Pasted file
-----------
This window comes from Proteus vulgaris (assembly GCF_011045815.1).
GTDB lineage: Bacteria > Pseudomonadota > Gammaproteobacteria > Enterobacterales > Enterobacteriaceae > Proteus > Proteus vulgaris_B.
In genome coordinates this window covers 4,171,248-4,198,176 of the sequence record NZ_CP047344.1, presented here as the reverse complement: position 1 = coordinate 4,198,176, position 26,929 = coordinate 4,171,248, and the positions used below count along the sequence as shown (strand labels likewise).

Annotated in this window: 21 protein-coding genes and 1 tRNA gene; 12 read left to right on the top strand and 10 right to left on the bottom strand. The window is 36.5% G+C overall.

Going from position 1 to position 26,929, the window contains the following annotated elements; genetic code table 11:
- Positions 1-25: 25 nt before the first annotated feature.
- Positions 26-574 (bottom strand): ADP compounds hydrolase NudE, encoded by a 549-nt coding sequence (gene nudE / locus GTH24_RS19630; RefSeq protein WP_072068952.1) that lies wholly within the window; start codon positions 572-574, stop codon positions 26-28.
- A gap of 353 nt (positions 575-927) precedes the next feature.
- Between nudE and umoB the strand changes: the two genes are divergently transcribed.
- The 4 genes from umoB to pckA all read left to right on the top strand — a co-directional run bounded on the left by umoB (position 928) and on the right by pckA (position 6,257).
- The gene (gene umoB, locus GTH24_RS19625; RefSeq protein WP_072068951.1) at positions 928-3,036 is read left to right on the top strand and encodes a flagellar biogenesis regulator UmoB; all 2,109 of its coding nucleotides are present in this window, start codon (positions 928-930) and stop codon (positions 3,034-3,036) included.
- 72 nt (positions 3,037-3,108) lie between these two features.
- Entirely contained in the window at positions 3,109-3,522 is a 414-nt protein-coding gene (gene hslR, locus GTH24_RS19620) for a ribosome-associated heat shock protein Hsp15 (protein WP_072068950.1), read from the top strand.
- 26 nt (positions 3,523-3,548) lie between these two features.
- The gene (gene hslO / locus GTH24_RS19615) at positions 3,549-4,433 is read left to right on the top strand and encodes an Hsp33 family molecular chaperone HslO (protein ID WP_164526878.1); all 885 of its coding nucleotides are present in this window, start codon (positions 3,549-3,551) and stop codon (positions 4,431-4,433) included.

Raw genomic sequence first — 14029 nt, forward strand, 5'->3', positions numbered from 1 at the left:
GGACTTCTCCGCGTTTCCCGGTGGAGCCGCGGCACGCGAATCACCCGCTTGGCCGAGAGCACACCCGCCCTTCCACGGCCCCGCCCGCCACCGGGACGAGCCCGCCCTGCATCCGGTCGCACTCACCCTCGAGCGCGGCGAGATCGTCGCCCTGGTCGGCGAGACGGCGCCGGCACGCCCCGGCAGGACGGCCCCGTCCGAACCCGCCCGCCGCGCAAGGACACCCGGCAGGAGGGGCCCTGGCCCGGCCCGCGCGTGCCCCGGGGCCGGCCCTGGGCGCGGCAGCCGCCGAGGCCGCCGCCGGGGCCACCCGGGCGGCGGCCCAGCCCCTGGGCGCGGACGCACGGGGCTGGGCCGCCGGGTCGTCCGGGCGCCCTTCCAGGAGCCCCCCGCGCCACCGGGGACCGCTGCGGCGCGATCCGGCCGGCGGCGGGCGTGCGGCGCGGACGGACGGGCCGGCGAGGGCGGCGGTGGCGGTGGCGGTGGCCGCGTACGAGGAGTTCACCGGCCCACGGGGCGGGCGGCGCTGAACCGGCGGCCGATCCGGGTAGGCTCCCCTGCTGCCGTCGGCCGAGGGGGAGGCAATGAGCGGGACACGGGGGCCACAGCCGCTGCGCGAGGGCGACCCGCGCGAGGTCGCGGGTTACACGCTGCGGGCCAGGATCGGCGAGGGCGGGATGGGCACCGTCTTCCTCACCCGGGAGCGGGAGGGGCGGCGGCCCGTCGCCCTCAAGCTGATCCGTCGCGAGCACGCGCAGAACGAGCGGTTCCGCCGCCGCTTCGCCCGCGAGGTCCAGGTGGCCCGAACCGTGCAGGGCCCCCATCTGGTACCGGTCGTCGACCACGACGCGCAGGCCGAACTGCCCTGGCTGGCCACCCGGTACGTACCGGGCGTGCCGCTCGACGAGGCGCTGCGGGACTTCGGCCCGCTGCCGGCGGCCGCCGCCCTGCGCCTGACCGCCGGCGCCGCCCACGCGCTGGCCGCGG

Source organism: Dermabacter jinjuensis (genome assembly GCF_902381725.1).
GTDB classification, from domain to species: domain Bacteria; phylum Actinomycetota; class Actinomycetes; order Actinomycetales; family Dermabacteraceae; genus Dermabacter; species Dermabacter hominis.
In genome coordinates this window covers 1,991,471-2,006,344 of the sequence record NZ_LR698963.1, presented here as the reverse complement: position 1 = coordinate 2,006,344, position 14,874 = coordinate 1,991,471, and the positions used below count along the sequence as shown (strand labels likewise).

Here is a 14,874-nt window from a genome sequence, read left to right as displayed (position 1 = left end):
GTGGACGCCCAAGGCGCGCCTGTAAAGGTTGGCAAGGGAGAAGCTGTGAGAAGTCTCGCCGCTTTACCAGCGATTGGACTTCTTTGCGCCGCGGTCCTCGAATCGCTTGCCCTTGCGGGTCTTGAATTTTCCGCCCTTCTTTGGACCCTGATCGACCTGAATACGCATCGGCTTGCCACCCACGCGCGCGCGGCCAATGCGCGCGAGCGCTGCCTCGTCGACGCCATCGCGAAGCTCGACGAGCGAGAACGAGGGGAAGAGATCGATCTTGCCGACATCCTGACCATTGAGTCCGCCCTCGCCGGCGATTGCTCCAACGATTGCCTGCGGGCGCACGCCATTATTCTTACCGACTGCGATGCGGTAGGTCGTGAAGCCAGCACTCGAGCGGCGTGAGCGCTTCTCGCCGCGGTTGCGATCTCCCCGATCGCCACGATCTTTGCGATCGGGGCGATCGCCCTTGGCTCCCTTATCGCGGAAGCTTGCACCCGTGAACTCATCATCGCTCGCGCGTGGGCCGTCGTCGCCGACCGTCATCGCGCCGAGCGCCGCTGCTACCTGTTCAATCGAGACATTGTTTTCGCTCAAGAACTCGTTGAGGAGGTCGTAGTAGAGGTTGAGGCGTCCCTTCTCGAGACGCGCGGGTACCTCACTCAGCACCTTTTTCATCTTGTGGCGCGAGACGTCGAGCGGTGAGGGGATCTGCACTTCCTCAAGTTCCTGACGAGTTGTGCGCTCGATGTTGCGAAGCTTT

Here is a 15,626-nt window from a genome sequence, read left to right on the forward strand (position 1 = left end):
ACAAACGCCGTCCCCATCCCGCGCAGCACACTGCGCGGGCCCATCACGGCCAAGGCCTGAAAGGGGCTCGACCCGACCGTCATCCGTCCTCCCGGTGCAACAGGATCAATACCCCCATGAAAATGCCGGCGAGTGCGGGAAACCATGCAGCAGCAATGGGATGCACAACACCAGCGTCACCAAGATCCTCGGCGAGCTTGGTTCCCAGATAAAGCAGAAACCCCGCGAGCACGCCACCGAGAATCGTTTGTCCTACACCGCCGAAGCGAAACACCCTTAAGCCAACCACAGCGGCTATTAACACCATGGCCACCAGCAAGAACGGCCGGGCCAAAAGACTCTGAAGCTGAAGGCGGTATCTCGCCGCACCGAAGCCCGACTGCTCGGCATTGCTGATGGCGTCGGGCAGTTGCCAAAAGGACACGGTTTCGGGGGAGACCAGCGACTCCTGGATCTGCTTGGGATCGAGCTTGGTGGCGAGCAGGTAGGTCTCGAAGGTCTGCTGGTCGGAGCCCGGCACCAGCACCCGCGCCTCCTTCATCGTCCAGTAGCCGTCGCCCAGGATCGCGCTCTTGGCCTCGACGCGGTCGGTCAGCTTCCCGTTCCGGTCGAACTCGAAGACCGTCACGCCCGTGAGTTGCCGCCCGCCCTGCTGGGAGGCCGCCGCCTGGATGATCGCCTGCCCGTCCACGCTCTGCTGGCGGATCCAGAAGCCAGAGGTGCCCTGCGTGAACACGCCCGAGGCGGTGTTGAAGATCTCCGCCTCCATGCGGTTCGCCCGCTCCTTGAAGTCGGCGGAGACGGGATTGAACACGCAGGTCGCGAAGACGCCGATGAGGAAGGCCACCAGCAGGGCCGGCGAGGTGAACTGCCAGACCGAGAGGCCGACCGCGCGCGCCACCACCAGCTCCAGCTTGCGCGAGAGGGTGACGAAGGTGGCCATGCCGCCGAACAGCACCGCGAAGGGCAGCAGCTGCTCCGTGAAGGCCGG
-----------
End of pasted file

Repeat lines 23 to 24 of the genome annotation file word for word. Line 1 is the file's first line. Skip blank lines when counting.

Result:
Here is a 15,626-nt window from a genome sequence, read left to right on the forward strand (position 1 = left end):
ACAAACGCCGTCCCCATCCCGCGCAGCACACTGCGCGGGCCCATCACGGCCAAGGCCTGAAAGGGGCTCGACCCGACCGTCATCCGTCCTCCCGGTGCAACAGGATCAATACCCCCATGAAAATGCCGGCGAGTGCGGGAAACCATGCAGCAGCAATGGGATGCACAACACCAGCGTCACCAAGATCCTCGGCGAGCTTGGTTCCCAGATAAAGCAGAAACCCCGCGAGCACGCCACCGAGAATCGTTTGTCCTACACCGCCGAAGCGAAACACCCTTAAGCCAACCACAGCGGCTATTAACACCATGGCCACCAGCAAGAACGGCCGGGCCAAAAGACTCTGAAGCTGAAGGCGGTATCTCGCCGCACCGAAGCCCGACTGCTCGGCATTGCTGATGGCGTCGGGCAGTTGCCAAAAGGACACGGTTTCGGGGGAGACCAGCGACTCCTGGATCTGCTTGGGATCGAGCTTGGTGGCGAGCAGGTAGGTCTCGAAGGTCTGCTGGTCGGAGCCCGGCACCAGCACCCGCGCCTCCTTCATCGTCCAGTAGCCGTCGCCCAGGATCGCGCTCTTGGCCTCGACGCGGTCGGTCAGCTTCCCGTTCCGGTCGAACTCGAAGACCGTCACGCCCGTGAGTTGCCGCCCGCCCTGCTGGGAGGCCGCCGCCTGGATGATCGCCTGCCCGTCCACGCTCTGCTGGCGGATCCAGAAGCCAGAGGTGCCCTGCGTGAACACGCCCGAGGCGGTGTTGAAGATCTCCGCCTCCATGCGGTTCGCCCGCTCCTTGAAGTCGGCGGAGACGGGATTGAACACGCAGGTCGCGAAGACGCCGATGAGGAAGGCCACCAGCAGGGCCGGCGAGGTGAACTGCCAGACCGAGAGGCCGACCGCGCGCGCCACCACCAGCTCCAGCTTGCGCGAGAGGGTGACGAAGGTGGCCATGCCGCCGAACAGCACCGCGAAGGGCAGCAGCTGCTCCGTGAAGGCCGG